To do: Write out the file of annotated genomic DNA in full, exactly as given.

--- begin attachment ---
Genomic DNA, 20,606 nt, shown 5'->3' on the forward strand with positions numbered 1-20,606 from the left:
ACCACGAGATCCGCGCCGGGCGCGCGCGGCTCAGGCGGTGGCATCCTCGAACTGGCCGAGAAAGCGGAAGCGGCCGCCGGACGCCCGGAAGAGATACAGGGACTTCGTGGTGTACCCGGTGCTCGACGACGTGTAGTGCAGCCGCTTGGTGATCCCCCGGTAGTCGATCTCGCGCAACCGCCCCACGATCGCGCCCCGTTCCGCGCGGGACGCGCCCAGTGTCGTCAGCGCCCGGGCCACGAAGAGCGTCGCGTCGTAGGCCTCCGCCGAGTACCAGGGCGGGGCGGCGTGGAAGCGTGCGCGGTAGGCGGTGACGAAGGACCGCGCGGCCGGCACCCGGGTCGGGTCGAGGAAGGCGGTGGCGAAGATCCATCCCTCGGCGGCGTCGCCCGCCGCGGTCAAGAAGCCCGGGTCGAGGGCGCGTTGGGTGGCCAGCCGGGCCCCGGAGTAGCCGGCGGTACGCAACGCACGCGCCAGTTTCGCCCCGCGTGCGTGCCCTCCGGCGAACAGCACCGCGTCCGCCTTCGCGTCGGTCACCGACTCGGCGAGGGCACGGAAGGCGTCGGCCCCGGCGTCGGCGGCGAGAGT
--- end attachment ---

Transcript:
Genomic DNA, 20,606 nt, shown 5'->3' on the forward strand with positions numbered 1-20,606 from the left:
ACCACGAGATCCGCGCCGGGCGCGCGCGGCTCAGGCGGTGGCATCCTCGAACTGGCCGAGAAAGCGGAAGCGGCCGCCGGACGCCCGGAAGAGATACAGGGACTTCGTGGTGTACCCGGTGCTCGACGACGTGTAGTGCAGCCGCTTGGTGATCCCCCGGTAGTCGATCTCGCGCAACCGCCCCACGATCGCGCCCCGTTCCGCGCGGGACGCGCCCAGTGTCGTCAGCGCCCGGGCCACGAAGAGCGTCGCGTCGTAGGCCTCCGCCGAGTACCAGGGCGGGGCGGCGTGGAAGCGTGCGCGGTAGGCGGTGACGAAGGACCGCGCGGCCGGCACCCGGGTCGGGTCGAGGAAGGCGGTGGCGAAGATCCATCCCTCGGCGGCGTCGCCCGCCGCGGTCAAGAAGCCCGGGTCGAGGGCGCGTTGGGTGGCCAGCCGGGCCCCGGAGTAGCCGGCGGTACGCAACGCACGCGCCAGTTTCGCCCCGCGTGCGTGCCCTCCGGCGAACAGCACCGCGTCCGCCTTCGCGTCGGTCACCGACTCGGCGAGGGCACGGAAGGCGTCGGCCCCGGCGTCGGCGGCGAGAGT